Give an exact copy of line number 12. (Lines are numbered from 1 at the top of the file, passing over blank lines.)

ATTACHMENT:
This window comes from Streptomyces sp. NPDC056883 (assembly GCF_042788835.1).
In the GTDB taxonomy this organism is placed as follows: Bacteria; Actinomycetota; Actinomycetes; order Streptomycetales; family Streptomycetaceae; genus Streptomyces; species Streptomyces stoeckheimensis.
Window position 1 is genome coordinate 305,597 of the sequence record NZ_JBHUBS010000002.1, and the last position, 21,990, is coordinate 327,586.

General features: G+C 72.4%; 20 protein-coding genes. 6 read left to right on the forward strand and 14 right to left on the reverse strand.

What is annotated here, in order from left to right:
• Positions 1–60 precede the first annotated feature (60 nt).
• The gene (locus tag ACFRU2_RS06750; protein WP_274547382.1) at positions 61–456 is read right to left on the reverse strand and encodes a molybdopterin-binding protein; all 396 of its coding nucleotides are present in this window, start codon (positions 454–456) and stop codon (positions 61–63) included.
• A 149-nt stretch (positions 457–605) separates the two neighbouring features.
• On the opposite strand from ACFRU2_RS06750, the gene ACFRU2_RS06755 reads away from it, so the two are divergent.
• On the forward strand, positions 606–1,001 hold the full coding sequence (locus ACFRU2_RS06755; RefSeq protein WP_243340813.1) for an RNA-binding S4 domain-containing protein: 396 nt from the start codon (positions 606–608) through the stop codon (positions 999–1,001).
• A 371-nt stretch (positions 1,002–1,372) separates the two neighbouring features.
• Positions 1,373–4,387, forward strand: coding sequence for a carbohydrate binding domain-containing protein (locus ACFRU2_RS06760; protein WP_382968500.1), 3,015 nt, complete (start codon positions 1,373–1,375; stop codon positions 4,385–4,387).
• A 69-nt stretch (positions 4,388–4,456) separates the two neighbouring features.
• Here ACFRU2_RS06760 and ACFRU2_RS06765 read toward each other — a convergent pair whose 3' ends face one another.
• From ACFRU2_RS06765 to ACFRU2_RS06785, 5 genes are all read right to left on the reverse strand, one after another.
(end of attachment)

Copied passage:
• Positions 1,373–4,387, forward strand: coding sequence for a carbohydrate binding domain-containing protein (locus ACFRU2_RS06760; protein WP_382968500.1), 3,015 nt, complete (start codon positions 1,373–1,375; stop codon positions 4,385–4,387).